• The file names are only examples, any file names may be used.
• The source files don't need to be JPEG images, many other image types may be used.
• The "-stereo" argument must be present, but the following number(s) can be used to offset one source image with respect to the other. This can be used to correct for differential misalignments. For example if one image is offset by 50 pixels in the X axis and -25 pixels in the Y axis, one would enter:
 composite -stereo +50-25 rightimage.jpg leftimage.jpg result.jpg 
• If the source images have color but a monochrome result is needed, use this command:
 composite -colospace gray -stereo 0 rightimage.jpg leftimage.jpg result.jpg 
This command removes all color information from the source images. This step may be required in cases where bright colors, red and blue in particular, degrade the anaglyphic result.
Anaglyphic Images from Blender

Blender is a powerful, free, open-source graphics program that can create many interesting images and animations. Blender can be downloaded from this page for its many supported platforms.

I include this section because recent Blender versions include full support for stereo images/videos including the anaglyphic (red/cyan) encoding already described. Getting 3D Blender results is a simple matter of enabling a few options.

Because of its complexity I'm not going to try to describe in detail how to use Blender (click this link for general Blender documentation and support), instead I describe how to enable particular Blender features that let you create anaglyphic 3D images and videos.

Enable Stereo Rendering

For guidance here's a layout diagram for a recent (July 2021) Blender version (click image for full-size):

Here's a simple procedure to enable 3D anaglyphic rendering in Blender:

• Run Blender in default mode with no project files.
• Dismiss the initial splash dialog so the default cube is on display in the 3D viewport.
• Go to the Properties Editor (lower right) and select the "Output Properties" tab.
• Scroll down if necessary and check the "Stereoscopy" option checkbox.
• Move to the 3D viewport and select the Camera icon on the right edge of the window.
• Now you should see this (click image for full-size):

• If you now don your red/cyan glasses, the default Blender cube should appear in 3D.

Example Blender Project: Chessboard

• Click here to download an example Blender project that shows a chessboard and animates it in 3D. Here is how it should appear initially (click image for full-size):

• Now use these instructions to enable 3D rendering in Blender, which should show this (click image for full-size):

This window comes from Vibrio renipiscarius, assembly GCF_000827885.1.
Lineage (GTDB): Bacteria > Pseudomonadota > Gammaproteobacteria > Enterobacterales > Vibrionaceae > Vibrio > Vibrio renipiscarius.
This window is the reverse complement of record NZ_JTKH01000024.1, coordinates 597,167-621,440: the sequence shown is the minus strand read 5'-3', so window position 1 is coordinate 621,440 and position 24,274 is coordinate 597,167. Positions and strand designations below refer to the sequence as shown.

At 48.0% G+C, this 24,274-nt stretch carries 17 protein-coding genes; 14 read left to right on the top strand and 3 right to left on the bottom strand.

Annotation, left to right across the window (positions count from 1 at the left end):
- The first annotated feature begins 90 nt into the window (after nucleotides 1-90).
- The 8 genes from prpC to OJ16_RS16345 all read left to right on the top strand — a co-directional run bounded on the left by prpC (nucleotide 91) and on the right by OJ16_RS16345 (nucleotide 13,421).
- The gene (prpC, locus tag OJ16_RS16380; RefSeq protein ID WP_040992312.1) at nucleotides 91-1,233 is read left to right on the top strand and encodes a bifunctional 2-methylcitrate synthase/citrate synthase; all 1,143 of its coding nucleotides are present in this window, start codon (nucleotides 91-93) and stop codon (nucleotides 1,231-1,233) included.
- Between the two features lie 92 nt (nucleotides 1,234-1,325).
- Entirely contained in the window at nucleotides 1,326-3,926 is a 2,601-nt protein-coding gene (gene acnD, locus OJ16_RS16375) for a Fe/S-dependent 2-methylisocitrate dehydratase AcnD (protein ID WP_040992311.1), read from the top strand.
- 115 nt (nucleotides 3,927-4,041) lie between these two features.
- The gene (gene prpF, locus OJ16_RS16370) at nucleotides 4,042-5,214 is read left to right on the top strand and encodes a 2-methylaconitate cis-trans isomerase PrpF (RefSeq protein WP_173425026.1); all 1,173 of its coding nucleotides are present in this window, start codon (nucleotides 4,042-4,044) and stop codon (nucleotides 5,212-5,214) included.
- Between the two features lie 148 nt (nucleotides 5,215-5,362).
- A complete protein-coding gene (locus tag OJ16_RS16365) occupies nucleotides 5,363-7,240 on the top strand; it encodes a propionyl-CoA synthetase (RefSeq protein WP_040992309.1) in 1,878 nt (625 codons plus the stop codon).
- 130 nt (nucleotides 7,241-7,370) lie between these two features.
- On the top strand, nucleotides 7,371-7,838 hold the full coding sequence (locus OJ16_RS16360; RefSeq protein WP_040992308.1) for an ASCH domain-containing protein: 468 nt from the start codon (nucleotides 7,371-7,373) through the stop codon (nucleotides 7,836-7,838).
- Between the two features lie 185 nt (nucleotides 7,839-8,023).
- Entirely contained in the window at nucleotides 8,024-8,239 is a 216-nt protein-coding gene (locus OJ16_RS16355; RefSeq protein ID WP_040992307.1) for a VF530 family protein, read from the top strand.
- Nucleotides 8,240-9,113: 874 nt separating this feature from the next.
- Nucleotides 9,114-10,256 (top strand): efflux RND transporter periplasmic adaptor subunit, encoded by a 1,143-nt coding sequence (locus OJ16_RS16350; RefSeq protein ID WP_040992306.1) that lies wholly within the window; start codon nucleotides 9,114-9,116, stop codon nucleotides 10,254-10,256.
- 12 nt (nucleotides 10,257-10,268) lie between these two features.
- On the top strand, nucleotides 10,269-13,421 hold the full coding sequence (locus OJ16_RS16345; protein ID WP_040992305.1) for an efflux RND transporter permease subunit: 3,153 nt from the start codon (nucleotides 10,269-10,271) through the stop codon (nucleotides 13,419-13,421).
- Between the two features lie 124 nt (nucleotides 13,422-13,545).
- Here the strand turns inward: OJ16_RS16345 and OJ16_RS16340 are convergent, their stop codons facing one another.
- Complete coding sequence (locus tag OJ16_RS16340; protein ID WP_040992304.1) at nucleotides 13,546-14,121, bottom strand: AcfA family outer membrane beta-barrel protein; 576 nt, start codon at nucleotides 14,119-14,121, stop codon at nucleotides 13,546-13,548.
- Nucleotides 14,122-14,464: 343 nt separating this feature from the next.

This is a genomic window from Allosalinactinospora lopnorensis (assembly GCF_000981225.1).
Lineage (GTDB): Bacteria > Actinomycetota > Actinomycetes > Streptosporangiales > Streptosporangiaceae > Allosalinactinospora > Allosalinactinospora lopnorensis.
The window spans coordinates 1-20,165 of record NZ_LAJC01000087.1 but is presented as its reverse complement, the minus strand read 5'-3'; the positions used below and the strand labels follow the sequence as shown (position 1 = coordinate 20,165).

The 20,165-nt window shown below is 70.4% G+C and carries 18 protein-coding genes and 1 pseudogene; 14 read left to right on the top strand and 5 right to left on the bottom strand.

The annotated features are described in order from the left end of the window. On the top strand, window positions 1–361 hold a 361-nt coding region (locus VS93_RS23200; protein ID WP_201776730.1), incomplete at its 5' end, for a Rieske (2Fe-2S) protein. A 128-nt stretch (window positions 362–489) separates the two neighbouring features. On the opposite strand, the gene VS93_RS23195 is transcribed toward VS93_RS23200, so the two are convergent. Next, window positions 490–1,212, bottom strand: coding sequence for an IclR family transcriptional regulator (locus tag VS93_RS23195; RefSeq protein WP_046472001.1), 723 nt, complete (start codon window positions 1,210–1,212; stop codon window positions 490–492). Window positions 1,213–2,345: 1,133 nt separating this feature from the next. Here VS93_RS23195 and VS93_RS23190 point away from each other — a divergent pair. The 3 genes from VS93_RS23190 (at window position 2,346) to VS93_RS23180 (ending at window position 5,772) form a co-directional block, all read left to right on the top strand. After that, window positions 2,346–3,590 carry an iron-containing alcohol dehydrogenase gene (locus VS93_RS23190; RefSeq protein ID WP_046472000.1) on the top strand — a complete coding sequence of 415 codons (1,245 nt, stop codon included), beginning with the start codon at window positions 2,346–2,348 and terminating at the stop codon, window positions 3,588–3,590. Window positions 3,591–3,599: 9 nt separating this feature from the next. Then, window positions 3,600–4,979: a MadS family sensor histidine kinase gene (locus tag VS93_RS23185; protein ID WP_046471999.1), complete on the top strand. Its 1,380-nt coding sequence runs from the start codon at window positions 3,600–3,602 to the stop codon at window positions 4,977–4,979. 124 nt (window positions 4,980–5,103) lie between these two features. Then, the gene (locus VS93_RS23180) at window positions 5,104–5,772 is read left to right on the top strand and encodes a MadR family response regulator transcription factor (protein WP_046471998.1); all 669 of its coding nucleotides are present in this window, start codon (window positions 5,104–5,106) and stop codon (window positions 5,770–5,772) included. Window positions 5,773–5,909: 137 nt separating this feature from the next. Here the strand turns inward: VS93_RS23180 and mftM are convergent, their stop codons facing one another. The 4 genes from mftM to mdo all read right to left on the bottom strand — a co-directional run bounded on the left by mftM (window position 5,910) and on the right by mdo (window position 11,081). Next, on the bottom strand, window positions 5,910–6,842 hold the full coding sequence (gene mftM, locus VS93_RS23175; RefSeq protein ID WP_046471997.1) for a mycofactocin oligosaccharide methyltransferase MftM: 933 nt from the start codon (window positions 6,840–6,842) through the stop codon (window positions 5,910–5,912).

• Use the Blender timeline controls (bottom center) to start/stop the chessboard animation.

• As before, don your red/cyan glasses to see the chessboard in 3D.

NOTE: This chessboard is a suitable color anaglyphic 3D subject only because its colors are subdued and have no bright red or blue colors.

Here is a video of the resulting animation:

Rotating chessboard video (view with 3D glasses )

Imagine creating a Blender animation video as one sometimes sees on YouTube or other video sites, but encoded for anaglyphic 3D viewing like the above example. It turns out there's a small group of YouTube 3D video creators, many of whom use the anaglyphic encoding method. Search on YouTube using the keyword "anaglyphic". Some of these creators use special side-by-side 3D cameras to capture real-world scenes, others use the above-described Blender encoding method.

I suggest these ideas partly to dispel the idea that one must have a Facebook account and an Oculus S (and watch advertisements) in order to experience 3D virtual reality. If that were true it would be a shame.

Paper 3D Images

Anaglyphic 3D images printed on paper (click for full-size)

A device like the Google Cardboard (or an old-style stereo viewer as shown earlier) can be used to view side-by-side binocular images printed on paper, and the anaglyphic (red/cyan) image coding method can be used to create paper-printed images, but for the latter, a high-quality color printer is needed to render colors well enough to preserve the delicate color rendering on which this technique relies. The above pictured paper images were rendered by a high-quality laser printer — many inkjet and other kinds of printers won't be able to render 3D images with enough color fidelity.

Substandard Anaglyphic Glasses

A note on the above image. I included a pair of anaglyphic glasses in the image only to suggest how the paper-printed images need to be viewed, but the specific glasses shown in the image have a defect: the blue filter is the wrong color and is too dark, so I don't recommend that people buy those specific, widely available but defective, glasses.

In a small irony, the graphic I use to identify anaglyphic glasses —